That is what the history books will record after Portsmouth, on the weekend they were relegated from the Barclays Premier League, beat Tottenham 2-0 after extra-time at Wembley to take their place in the final against Chelsea next month.
'You can break many things but you can't break our spirit,' proclaimed the banner amid the blue and white Pompey hordes up in the Wembley stands.
And so it was in a match in which Tottenham dominated possession but Portsmouth refused to surrender. Refused to accept that a season of torment had to end in abject misery.
Frederic Piquionne and former Tottenham midfielder Kevin-Prince Boateng from the penalty spot scored the goals deep into extra-time, goalkeeper David James produced the save of the match to deny Peter Crouch and Portsmouth manager Avram Grant, wearing a black suit and undertaker's demeanour, actually broke into a smile and punched the Wembley skies with his fists.
You simply cannot heap enough praise on what Portsmouth and their fans brought to this occasion. They sang their songs, professed their loyalty, covered Wembley in its brightest hue.
You would never know they were supporters on the edge of an abyss, uncertain of how much longer they might have a team to support. They were magnificent.
A pity we could not say the same for the Wembley pitch which once again did not assist the spectacle. Can it really be so difficult to lay a piece of turf conducive to playing flowing football in the nation's premier stadium? A stadium which cost the thick end of 1billion.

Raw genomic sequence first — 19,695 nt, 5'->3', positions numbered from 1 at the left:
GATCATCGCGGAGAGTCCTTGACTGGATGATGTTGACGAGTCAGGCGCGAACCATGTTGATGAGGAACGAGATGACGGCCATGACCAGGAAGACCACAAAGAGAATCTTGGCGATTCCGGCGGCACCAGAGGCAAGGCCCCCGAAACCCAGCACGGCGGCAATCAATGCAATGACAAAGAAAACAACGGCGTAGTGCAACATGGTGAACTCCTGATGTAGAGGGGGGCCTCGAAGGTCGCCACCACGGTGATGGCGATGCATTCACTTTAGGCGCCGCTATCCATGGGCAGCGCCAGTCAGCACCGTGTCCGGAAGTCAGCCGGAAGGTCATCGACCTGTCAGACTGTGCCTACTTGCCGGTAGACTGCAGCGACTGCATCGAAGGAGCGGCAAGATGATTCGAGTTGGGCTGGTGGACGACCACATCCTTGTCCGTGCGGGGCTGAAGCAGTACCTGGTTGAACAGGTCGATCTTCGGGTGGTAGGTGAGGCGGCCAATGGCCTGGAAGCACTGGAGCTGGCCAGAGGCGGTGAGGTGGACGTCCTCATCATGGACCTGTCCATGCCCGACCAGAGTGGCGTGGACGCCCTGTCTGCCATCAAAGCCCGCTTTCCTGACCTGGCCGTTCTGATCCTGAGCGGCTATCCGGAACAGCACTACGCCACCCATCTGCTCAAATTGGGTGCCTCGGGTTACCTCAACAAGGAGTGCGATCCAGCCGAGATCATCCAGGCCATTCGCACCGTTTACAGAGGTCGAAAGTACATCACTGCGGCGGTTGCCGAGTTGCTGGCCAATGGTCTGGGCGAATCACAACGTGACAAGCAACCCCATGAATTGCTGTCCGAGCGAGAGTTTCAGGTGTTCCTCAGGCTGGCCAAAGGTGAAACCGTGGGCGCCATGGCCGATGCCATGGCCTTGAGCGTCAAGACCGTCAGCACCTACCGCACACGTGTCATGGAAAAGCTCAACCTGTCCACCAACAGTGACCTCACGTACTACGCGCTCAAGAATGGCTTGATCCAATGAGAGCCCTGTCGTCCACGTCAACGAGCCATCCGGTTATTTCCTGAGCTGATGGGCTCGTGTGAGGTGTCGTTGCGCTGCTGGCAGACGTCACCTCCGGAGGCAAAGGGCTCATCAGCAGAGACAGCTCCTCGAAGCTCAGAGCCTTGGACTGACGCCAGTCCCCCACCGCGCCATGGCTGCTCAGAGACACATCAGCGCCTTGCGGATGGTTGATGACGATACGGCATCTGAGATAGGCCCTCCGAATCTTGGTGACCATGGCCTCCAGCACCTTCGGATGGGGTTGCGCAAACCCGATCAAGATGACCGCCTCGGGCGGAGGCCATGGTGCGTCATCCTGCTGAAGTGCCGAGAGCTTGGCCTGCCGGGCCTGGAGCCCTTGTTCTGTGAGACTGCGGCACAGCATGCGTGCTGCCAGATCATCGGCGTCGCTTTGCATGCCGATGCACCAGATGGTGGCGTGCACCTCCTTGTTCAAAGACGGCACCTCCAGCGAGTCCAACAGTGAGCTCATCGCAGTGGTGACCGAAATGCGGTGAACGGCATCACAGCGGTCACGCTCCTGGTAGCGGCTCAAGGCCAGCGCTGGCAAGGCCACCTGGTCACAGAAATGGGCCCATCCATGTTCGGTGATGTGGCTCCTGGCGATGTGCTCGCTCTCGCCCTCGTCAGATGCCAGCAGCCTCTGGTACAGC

Just as in Saturday's semi between Chelsea and Aston Villa players routinely slipped over, the ball held up like a golfer's putt against the nap of the green and divots were ripped from the turf, so much so that 14 groundsmen were detailed to replace them at half-time.
No wonder there was a caution among the defenders on such a fragile surface, one which should cause embarrassment at the Football Association.
Not that the pitch entirely explained the poor quality of the early football. The tenseness and usual reticence to make mistakes in a semi-final took care of that.
In truth, the first half struggled to get out of first gear. Tottenham were poor, lacking fluency, Struggling to match the bite of Portsmouth.
Grant's team were the better side with Hassan Yebda and Michael Brown setting the tempo and Tottenham goalkeeper Heurelho Gomes making the most important saves from Aruna Dindane and Piquionne.
The second half was a distinct improvement. Redknapp decided change was required before the hour mark and Roman Pavlyuchenko came off the bench to replace Jermain Defoe. The Portsmouth fans loved that, having booed their former striker Defoe throughout.
For the first time an urgency arrived in Tottenham's game. A Pavlyuchenko shot thundered wide, a Crouch header narrowly missed its mark.
Chances came and went, one of them right at the end of normal time when James pulled off that instinctive save from Crouch which would have delighted England manager Fabio Capello.
It wrested the momentum from Tottenham, who must now try to reconstruct a season which is in danger of unravelling at the seams. The cup gone and fourth place in the Premier League looking distinctly unlikely with Manchester City on the charge.
For Portsmouth, unless a buyer with real cash can be found then their fate still looks dire and their final resting place uncertain.
But, against all the odds, they are in the FA Cup final. Their fans are superb. And, who knows, history is in the making. What a story.